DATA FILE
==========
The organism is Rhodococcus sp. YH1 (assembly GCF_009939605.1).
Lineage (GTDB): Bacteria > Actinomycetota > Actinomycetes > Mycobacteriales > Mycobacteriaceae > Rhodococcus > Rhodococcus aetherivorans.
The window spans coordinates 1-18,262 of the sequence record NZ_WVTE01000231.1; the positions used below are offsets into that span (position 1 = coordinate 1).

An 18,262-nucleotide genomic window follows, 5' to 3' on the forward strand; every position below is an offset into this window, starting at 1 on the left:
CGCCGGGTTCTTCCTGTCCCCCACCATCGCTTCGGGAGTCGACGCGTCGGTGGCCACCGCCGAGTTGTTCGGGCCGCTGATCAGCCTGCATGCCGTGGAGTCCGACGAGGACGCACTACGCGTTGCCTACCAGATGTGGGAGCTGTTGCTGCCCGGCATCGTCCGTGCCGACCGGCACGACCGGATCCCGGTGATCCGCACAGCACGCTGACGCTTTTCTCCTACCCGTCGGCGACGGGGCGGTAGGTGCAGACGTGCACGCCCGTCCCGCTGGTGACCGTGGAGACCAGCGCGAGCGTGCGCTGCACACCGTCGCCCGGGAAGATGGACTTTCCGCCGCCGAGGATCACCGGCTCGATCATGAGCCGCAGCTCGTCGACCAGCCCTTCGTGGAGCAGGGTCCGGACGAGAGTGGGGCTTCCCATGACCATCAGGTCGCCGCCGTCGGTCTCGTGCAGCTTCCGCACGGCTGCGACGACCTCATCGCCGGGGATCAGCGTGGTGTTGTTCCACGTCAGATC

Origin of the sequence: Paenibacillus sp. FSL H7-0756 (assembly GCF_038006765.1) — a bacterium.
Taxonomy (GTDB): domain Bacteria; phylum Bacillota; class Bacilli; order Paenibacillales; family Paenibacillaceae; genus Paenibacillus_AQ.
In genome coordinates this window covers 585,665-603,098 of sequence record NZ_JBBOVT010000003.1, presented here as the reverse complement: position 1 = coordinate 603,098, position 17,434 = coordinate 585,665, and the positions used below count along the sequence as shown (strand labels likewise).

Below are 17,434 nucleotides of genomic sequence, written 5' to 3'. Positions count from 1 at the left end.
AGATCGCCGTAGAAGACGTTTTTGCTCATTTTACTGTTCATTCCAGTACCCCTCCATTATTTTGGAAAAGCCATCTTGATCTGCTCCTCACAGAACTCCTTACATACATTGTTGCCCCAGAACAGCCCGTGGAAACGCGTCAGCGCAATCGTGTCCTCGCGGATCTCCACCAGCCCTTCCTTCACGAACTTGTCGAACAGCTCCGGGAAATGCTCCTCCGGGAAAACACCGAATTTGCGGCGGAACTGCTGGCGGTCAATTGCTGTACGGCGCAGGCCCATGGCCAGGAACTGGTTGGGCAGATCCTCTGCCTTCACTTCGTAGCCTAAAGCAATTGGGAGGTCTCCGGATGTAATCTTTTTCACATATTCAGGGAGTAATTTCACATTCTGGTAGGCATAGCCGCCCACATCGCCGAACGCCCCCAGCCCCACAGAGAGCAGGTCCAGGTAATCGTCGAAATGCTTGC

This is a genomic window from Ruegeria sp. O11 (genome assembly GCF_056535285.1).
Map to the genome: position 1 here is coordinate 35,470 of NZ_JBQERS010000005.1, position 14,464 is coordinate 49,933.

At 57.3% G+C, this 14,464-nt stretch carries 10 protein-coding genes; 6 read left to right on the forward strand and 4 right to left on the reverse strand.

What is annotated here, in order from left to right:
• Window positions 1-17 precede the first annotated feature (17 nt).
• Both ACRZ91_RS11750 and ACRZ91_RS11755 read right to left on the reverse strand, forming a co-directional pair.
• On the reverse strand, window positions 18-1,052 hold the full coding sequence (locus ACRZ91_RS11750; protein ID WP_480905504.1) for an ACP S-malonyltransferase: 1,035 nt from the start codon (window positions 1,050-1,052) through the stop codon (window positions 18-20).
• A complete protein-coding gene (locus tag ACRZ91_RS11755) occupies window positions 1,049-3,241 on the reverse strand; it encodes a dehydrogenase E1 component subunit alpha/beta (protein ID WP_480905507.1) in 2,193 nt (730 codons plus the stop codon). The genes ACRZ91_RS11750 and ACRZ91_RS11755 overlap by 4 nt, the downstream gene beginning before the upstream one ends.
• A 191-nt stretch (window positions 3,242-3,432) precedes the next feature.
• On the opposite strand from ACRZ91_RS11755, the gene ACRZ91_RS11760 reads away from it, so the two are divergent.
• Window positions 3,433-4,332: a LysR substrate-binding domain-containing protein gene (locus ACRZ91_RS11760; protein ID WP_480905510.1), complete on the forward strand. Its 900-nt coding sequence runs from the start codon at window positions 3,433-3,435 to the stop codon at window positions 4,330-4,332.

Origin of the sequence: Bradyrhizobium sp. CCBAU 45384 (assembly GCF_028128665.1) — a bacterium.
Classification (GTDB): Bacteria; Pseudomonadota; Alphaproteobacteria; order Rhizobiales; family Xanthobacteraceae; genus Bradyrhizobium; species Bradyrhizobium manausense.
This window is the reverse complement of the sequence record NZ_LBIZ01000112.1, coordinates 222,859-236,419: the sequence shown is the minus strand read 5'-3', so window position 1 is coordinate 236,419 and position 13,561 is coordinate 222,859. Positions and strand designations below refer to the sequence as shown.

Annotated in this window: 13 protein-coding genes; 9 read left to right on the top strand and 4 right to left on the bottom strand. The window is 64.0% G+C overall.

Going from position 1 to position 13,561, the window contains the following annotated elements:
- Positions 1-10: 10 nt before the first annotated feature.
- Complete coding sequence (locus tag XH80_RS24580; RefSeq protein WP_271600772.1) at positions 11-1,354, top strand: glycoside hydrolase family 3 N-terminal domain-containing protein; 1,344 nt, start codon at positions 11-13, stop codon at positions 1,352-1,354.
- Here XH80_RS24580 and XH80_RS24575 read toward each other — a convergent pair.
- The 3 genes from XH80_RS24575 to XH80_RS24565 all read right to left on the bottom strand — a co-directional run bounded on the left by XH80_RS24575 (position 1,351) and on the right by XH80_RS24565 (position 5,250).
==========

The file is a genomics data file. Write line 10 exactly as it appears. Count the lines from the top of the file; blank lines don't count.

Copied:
AGATCGCCGTAGAAGACGTTTTTGCTCATTTTACTGTTCATTCCAGTACCCCTCCATTATTTTGGAAAAGCCATCTTGATCTGCTCCTCACAGAACTCCTTACATACATTGTTGCCCCAGAACAGCCCGTGGAAACGCGTCAGCGCAATCGTGTCCTCGCGGATCTCCACCAGCCCTTCCTTCACGAACTTGTCGAACAGCTCCGGGAAATGCTCCTCCGGGAAAACACCGAATTTGCGGCGGAACTGCTGGCGGTCAATTGCTGTACGGCGCAGGCCCATGGCCAGGAACTGGTTGGGCAGATCCTCTGCCTTCACTTCGTAGCCTAAAGCAATTGGGAGGTCTCCGGATGTAATCTTTTTCACATATTCAGGGAGTAATTTCACATTCTGGTAGGCATAGCCGCCCACATCGCCGAACGCCCCCAGCCCCACAGAGAGCAGGTCCAGGTAATCGTCGAAATGCTTGC